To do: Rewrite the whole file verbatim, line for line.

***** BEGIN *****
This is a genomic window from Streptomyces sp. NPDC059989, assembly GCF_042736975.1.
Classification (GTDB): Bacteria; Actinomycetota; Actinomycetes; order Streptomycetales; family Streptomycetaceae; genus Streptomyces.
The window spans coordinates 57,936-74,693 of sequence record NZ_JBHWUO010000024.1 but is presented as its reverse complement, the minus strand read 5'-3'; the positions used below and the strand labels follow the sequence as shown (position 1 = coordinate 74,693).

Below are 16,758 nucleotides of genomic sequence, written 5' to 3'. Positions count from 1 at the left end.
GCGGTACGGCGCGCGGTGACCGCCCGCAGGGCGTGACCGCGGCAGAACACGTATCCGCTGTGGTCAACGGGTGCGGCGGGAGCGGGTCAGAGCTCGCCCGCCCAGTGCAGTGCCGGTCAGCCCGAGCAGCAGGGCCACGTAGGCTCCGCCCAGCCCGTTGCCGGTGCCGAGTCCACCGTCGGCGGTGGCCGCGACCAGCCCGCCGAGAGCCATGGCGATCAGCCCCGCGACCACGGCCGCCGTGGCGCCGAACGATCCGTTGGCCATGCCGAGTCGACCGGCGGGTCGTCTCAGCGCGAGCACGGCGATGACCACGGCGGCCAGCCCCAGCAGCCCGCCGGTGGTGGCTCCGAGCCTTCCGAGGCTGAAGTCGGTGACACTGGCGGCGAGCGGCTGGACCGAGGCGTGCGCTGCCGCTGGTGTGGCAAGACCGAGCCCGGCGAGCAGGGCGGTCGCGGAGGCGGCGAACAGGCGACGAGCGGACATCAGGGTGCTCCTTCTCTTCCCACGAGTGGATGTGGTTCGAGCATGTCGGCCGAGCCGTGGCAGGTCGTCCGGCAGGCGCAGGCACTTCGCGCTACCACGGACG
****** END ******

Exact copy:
This is a genomic window from Streptomyces sp. NPDC059989, assembly GCF_042736975.1.
Classification (GTDB): Bacteria; Actinomycetota; Actinomycetes; order Streptomycetales; family Streptomycetaceae; genus Streptomyces.
The window spans coordinates 57,936-74,693 of sequence record NZ_JBHWUO010000024.1 but is presented as its reverse complement, the minus strand read 5'-3'; the positions used below and the strand labels follow the sequence as shown (position 1 = coordinate 74,693).

Below are 16,758 nucleotides of genomic sequence, written 5' to 3'. Positions count from 1 at the left end.
GCGGTACGGCGCGCGGTGACCGCCCGCAGGGCGTGACCGCGGCAGAACACGTATCCGCTGTGGTCAACGGGTGCGGCGGGAGCGGGTCAGAGCTCGCCCGCCCAGTGCAGTGCCGGTCAGCCCGAGCAGCAGGGCCACGTAGGCTCCGCCCAGCCCGTTGCCGGTGCCGAGTCCACCGTCGGCGGTGGCCGCGACCAGCCCGCCGAGAGCCATGGCGATCAGCCCCGCGACCACGGCCGCCGTGGCGCCGAACGATCCGTTGGCCATGCCGAGTCGACCGGCGGGTCGTCTCAGCGCGAGCACGGCGATGACCACGGCGGCCAGCCCCAGCAGCCCGCCGGTGGTGGCTCCGAGCCTTCCGAGGCTGAAGTCGGTGACACTGGCGGCGAGCGGCTGGACCGAGGCGTGCGCTGCCGCTGGTGTGGCAAGACCGAGCCCGGCGAGCAGGGCGGTCGCGGAGGCGGCGAACAGGCGACGAGCGGACATCAGGGTGCTCCTTCTCTTCCCACGAGTGGATGTGGTTCGAGCATGTCGGCCGAGCCGTGGCAGGTCGTCCGGCAGGCGCAGGCACTTCGCGCTACCACGGACG